The very first part of the Web2Open in San Francisco I was able to sit in on, for only a few minutes, was answering the question: “Do communities scale?”. Of course, there were many opinions as to whether or not they do, whose doing it best, and how to improve in the future. But in my observations thus far they scale to a certain point and then divide – and I feel this is a good thing.
One of the good examples of scaling communities mentioned was Flickr. Obviously they’ve become the community poster-child and rightly so. They’ve put a lot of thought and hard work into making their communities thrive, grow, and in some ways scale very nicely. However, there is still a limit that any community will hit and then it is forced to divide regardless of the feature-set that the service offers.
Online communities reflect their real-world counterparts so lets use New York City as an example of community division. Everyone that lives in New York City is part of a community. They all feel it. They all take pride in it. And in some way or another they all take part in it. However, none of them are familiar with everyone inside of their community. Most of them will never meet face to face. But each one of them has their own much smaller communities that they belong to. Maybe they work at a company, or visit the same coffee shop everyday, or play basketball with their same five friends in the park on Saturdays. Regardless, they’ve divided themselves from the much larger community and created or taken part in a much smaller community inside of the one that surrounds them.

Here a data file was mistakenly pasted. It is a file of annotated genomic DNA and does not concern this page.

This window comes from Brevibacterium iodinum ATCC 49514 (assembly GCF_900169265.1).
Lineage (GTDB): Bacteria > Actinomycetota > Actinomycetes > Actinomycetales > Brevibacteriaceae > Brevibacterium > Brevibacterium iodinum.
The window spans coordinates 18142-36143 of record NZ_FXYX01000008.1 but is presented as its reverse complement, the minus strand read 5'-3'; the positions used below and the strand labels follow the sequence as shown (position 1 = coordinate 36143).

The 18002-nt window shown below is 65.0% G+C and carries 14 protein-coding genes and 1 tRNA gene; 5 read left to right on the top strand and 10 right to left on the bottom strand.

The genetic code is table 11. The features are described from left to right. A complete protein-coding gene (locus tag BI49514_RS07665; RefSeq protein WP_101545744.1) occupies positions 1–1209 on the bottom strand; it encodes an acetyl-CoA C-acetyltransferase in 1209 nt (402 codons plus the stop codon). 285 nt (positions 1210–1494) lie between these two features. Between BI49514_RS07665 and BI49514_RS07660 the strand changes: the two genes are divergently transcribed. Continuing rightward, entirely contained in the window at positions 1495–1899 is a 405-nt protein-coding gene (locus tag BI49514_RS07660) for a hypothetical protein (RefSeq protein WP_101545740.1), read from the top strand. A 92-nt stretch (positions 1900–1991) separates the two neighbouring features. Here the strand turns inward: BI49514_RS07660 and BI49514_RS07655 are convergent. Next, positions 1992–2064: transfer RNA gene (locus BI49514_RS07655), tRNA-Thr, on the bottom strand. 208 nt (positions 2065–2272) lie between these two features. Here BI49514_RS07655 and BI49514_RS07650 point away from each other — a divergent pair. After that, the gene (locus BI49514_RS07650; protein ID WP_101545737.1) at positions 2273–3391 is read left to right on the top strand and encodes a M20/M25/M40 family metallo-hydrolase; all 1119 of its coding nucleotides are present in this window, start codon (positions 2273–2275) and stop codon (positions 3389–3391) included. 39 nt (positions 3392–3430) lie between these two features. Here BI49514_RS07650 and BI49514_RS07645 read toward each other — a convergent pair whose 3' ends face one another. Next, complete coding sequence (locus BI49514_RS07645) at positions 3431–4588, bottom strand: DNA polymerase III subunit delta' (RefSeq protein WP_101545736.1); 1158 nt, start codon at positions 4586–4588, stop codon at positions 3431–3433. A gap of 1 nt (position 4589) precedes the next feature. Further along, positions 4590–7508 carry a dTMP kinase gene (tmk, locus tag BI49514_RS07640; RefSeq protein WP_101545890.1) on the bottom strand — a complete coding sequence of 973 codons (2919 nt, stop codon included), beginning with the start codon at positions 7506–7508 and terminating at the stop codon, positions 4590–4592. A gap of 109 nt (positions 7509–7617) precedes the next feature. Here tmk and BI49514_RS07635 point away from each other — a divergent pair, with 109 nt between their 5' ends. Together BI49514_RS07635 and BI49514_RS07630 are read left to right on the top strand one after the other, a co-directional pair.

Flickr has given some really great features to its group administrators allowing them to setup their own communities under the much larger Flickr community. That’s the first divide. Flickr has worked really hard to make those communities work well whether there are only two members of that group or ten thousand. But, is there a limit? I feel there is and it might be different for every community.
Once a group gets too large, other groups begin to emerge that may do things very much in the same way as the much larger group – yet they divide in order to find elbow room. To help themselves separate the signal from the noise or even just to pull their friends along. I’ve done this myself. I belong to both the 365days group and the MeToday group. However I’m far more active as a MeToday group member than I am a 365day group member because the MeToday group seems like its my friends getting together and posting their 365day shots. I’m a member of the enormous Macintosh group but I also belong to the Macbook and Apple symbol groups.
On Viddler I’ve noticed other divisions occurring too. We’ve not released any group type features, though we plan to, and yet already groups of people are banding together to create their own social groups. This is done a combination of ways and obviously marking each other as friends is one way, or tagging videos the same way is another. But then we have our forums where small grass roots efforts to form communities (like our newly formed Viral Marketing Team, which is too freaking cool) are taking place. This is the first divide. I’m sure we’ll begin to see others in the near future and I can’t wait for those days to come.
When you put people into the same place with similar interests they all band together with common goals. When that group reaches “the community limit”, they begin to divide while still being loyal to the larger group. I do not think that any set of features can help to stop this and I don’t think too much time should be put into trying to stop it either.